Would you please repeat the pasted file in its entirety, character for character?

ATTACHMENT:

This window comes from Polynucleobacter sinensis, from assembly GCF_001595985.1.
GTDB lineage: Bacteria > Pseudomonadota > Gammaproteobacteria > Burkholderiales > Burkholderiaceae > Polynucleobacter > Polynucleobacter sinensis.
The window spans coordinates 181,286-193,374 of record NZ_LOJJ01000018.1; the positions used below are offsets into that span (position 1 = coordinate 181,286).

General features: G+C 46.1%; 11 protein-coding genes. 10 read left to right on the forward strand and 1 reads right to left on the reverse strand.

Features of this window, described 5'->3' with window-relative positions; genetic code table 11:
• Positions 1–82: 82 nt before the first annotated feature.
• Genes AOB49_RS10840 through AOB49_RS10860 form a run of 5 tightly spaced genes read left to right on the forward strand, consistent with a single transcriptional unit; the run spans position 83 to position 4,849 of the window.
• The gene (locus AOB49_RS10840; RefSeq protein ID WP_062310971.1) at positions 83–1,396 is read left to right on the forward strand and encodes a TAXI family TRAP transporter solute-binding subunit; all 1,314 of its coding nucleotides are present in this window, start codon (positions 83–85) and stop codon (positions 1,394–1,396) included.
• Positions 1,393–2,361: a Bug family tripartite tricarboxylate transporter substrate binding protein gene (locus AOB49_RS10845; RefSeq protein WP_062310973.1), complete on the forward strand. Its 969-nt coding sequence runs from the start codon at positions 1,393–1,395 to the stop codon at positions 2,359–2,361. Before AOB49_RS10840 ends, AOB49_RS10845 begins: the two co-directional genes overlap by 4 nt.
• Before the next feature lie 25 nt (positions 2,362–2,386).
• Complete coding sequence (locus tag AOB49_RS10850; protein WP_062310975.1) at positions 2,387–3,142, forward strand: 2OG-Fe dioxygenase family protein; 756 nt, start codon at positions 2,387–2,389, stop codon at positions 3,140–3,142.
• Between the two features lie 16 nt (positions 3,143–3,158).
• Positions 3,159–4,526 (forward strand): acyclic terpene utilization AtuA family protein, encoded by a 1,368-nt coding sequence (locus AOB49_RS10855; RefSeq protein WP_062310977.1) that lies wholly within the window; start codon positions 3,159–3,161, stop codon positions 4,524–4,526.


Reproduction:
This window comes from Polynucleobacter sinensis, from assembly GCF_001595985.1.
GTDB lineage: Bacteria > Pseudomonadota > Gammaproteobacteria > Burkholderiales > Burkholderiaceae > Polynucleobacter > Polynucleobacter sinensis.
The window spans coordinates 181,286-193,374 of record NZ_LOJJ01000018.1; the positions used below are offsets into that span (position 1 = coordinate 181,286).

General features: G+C 46.1%; 11 protein-coding genes. 10 read left to right on the forward strand and 1 reads right to left on the reverse strand.

Features of this window, described 5'->3' with window-relative positions; genetic code table 11:
• Positions 1–82: 82 nt before the first annotated feature.
• Genes AOB49_RS10840 through AOB49_RS10860 form a run of 5 tightly spaced genes read left to right on the forward strand, consistent with a single transcriptional unit; the run spans position 83 to position 4,849 of the window.
• The gene (locus AOB49_RS10840; RefSeq protein ID WP_062310971.1) at positions 83–1,396 is read left to right on the forward strand and encodes a TAXI family TRAP transporter solute-binding subunit; all 1,314 of its coding nucleotides are present in this window, start codon (positions 83–85) and stop codon (positions 1,394–1,396) included.
• Positions 1,393–2,361: a Bug family tripartite tricarboxylate transporter substrate binding protein gene (locus AOB49_RS10845; RefSeq protein WP_062310973.1), complete on the forward strand. Its 969-nt coding sequence runs from the start codon at positions 1,393–1,395 to the stop codon at positions 2,359–2,361. Before AOB49_RS10840 ends, AOB49_RS10845 begins: the two co-directional genes overlap by 4 nt.
• Before the next feature lie 25 nt (positions 2,362–2,386).
• Complete coding sequence (locus tag AOB49_RS10850; protein WP_062310975.1) at positions 2,387–3,142, forward strand: 2OG-Fe dioxygenase family protein; 756 nt, start codon at positions 2,387–2,389, stop codon at positions 3,140–3,142.
• Between the two features lie 16 nt (positions 3,143–3,158).
• Positions 3,159–4,526 (forward strand): acyclic terpene utilization AtuA family protein, encoded by a 1,368-nt coding sequence (locus AOB49_RS10855; RefSeq protein WP_062310977.1) that lies wholly within the window; start codon positions 3,159–3,161, stop codon positions 4,524–4,526.